The view of Die Frau ohne Schatten as a “problem child” meant that Strauss continued to worry over its reception in the years following the premiere, but even when he was composing the work in 1916 he declared that he wanted it to be the “last Romantic opera”—both a culmination and a turning point in his operatic endeavors. He lived until 1949, witnessing the ongoing performance of the Strauss-Hofmannsthal operas, including Die Frau ohne Schatten, in the age of Nazi Germany and Austria.15
The original soprano stars of Die Frau ohne Schatten lived even longer, embodying and preserving the cultural legacy of Strauss and Hofmannsthal. Maria Jeritza, the Moravian soprano who created the role of the Empress in Die Frau ohne Schatten, was born in Brno, a subject of Franz Joseph who supposedly helped to advance her career, while Karl, as emperor, would make her an official court opera singer before the abolition of the court itself. Jeritza’s brilliant artistic career evolved within the context of imperial and postimperial Habsburg culture; she brought a part of that legacy to America, and she died in New Jersey in 1982. German soprano Lotte Lehmann, who created the role of the Dyer’s Wife in Die Frau ohne Schatten, left Europe in the 1930s and died in California in 1976.16 These two sopranos who sang together on the stage in Vienna in 1919 had European and transatlantic careers in which their repertory roles became icons of postimperial culture, preserving rituals of performance that would register differently for new generations of singers and audiences. They lived to witness the rediscovery of Die Frau ohne Schatten after World War II, as an opera about the renewal of humane political leadership after a period of supreme brutality.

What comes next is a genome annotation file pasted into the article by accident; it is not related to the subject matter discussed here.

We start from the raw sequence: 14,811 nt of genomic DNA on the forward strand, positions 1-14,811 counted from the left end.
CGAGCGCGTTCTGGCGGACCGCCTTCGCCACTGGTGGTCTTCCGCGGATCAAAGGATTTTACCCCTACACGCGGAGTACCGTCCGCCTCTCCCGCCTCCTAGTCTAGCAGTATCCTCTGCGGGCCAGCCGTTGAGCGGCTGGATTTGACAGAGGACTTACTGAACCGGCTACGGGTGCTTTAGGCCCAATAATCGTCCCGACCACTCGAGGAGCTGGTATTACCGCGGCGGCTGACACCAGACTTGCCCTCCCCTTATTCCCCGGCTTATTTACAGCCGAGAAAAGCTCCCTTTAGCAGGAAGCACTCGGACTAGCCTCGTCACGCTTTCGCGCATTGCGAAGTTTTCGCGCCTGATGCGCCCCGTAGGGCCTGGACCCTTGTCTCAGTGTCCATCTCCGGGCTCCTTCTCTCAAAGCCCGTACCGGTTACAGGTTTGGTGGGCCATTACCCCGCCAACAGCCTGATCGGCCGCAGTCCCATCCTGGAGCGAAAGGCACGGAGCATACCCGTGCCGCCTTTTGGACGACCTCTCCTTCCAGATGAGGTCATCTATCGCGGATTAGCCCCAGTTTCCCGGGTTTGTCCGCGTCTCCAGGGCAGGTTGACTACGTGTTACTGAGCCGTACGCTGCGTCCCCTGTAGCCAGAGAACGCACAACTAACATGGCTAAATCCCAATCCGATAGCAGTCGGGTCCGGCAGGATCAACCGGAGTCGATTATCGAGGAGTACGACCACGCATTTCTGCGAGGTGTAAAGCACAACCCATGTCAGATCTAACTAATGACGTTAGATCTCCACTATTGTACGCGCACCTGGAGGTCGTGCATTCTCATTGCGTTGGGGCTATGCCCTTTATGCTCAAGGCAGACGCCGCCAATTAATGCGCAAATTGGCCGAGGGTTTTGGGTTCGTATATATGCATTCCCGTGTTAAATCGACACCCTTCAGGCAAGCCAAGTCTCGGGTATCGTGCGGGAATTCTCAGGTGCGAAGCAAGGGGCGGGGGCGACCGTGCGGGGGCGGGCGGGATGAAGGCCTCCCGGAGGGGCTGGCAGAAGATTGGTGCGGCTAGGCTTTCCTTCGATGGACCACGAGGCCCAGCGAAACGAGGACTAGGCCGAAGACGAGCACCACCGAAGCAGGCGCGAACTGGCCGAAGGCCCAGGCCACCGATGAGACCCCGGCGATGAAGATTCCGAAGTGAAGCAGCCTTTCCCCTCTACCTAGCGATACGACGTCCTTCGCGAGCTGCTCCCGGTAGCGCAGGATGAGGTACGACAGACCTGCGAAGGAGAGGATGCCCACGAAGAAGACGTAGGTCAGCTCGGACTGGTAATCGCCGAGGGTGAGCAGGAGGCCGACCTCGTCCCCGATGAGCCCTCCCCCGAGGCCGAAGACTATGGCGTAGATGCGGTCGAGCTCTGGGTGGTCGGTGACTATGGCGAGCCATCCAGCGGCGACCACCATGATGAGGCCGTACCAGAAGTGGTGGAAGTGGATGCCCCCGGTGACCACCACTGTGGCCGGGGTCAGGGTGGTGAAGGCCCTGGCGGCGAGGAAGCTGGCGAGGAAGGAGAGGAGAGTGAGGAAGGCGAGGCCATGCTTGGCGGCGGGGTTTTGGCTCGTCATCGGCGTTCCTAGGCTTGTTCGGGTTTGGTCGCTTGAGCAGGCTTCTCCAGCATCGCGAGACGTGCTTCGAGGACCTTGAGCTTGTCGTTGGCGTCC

Though emperors and empresses came to seem increasingly remote, and even anachronistic, in the twentieth century, the premise of this book is that for the generation born at midcentury (including myself), the Habsburg Empire was the world of our grandparents. All four of my grandparents, whom I knew well, were born in the late 1890s as subjects of Franz Joseph and lived for two years as subjects of Karl and Zita. The lives of my grand parents belonged to the same epochal transition from imperial to postimperial society and culture, and they will play a part on the margins of this history. By a curious coincidence my own academic life has also intersected with the posthumous story of Empress Zita, in relation to the historical research undertaken as part of the (still ongoing) efforts toward her beatification and eventual sainthood. It was this unexpected involvement that started me thinking about the ways in which the afterlife of an empress might be considered supernaturally in relation to both the sanctity of religion and the magic of fairy tales. The particular trajectories of Strauss and Hofmannsthal, the specific passage from the prewar to the postwar worlds, and the distinctive characters of the Emperor and the Empress in Die Frau ohne Schatten—juxtaposed with the real-life Emperor and Empress Karl and Zita—suggest a modern connection between the lingering political implications of imperial charisma and the ideological intimations of European operatic culture.